In this last episode, we'll meet the winners and losers in this saga of big business and baseball and the death of the American dream. O'Malley loses to Moses, Branca loses to Thomson, Brooklyn loses to LA. But who were the real winners, who the real losers? "The leadership of New York was stupid, in my opinion," says Roz Wyman. Was Walter O'Malley the devil, responsible for Brooklyn's decline, or was he a visionary? This is one of many themes explored in the fifth part, as the mammoth ego clash between Moses and O'Malley comes to a peak. They were both men of dreams. Moses' dream of a stadium in Flushing Meadows came to fruition in Shea Stadium. O'Malley envisioned a domed stadium with artificial grass. His dreams, too, have come true.

Punctuating this battle, you'll meet ultimate fans like Hilda Chester. You'll hear how Hilda changed the course of a game. You'll meet the surviving members of the Dodger Sym-Phony and hear the cacophony that pierced the air at Ebbets Field. The rivalry between Dodgers and Giants was intense. The Dodgers nicknamed the Polo Grounds after the most dreaded disease of the time -- the Polio Grounds. The Giants had the same sentiment toward Ebbets Field. Willie Mays tells how he had his tires slashed during a game at Ebbets.

The last game of the 1951 playoff is the most famous game between the two teams, and Russ Hodges' play-by-play is the most famous, but in this part you'll hear Red Barber's play-by-play of Bobby Thomson's home run. Larry King calls it the best announcing job he ever heard. After the home run, Red was silent for 59 seconds. The silence best symbolized the disappointment Dodger fans would feel for generations to come. Back in LA, Roz Wyman, LA City Councilwoman, had to deal with bomb threats and death threats in trying to lure the elusive O'Malley to the West Coast. Arthur Daley of the New York Times said, "Only the elastic O'Malley can ride two horses in opposite directions." This segment will pick up the political battles between O'Malley and City Hall and how O'Malley influenced Giants owner Horace Stoneham to move to San Francisco. See how O'Malley, the ultimate visionary, envisioned Skiatron, the precursor to cable television. O'Malley used this as bait to lure Stoneham to the west coast. Of course, cable wouldn't happen for another 20 years. Not only did Stoneham build one of the ugliest ball parks in baseball, but Candlestick Park is built next to San Francisco Bay, probably one of the most inhospitable settings in the major leagues. One historian said, "Brooklyn was the biggest and most dramatic 'home town' on earth." This is the story of a literal and figurative home town and its team and what happens to the town when the team is no more. "A lot of the change in America, the disappearance of the American dream," says Robert Caro, "is really summarized in this one baseball team."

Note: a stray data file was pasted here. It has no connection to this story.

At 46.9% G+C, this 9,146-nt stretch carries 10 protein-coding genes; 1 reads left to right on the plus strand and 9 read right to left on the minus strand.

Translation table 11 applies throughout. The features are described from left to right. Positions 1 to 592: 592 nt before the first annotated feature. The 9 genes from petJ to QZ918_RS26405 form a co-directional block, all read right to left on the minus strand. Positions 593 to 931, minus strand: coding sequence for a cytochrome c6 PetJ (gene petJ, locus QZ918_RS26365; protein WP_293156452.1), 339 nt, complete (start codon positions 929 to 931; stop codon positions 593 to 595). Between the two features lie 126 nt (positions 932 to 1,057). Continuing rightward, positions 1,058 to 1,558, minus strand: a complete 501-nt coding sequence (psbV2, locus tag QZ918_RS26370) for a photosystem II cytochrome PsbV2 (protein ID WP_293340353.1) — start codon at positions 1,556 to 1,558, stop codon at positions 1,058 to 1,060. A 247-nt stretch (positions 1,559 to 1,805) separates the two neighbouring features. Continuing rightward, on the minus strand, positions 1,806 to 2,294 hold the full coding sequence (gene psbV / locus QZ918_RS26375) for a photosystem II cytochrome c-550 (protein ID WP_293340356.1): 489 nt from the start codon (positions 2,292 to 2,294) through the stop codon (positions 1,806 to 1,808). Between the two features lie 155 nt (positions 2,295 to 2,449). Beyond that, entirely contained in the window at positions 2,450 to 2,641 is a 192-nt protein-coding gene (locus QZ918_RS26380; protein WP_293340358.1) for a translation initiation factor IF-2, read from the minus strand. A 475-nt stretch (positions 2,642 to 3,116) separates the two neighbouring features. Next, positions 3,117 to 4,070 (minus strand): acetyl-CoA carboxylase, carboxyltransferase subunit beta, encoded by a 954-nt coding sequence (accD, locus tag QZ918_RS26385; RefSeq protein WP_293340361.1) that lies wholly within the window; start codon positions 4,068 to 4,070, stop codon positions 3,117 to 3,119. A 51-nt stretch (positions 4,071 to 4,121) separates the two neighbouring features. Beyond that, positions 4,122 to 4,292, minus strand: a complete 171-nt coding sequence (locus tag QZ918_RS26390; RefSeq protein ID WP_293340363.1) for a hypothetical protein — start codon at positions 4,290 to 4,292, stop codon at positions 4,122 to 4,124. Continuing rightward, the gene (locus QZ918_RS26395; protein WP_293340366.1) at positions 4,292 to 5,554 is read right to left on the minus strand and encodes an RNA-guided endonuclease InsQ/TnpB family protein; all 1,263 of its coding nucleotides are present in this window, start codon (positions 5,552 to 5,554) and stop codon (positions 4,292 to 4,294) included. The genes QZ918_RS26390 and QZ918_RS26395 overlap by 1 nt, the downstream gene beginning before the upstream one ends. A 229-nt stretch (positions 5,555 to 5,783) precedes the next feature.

ESPN's "The Original America's Team" schedule

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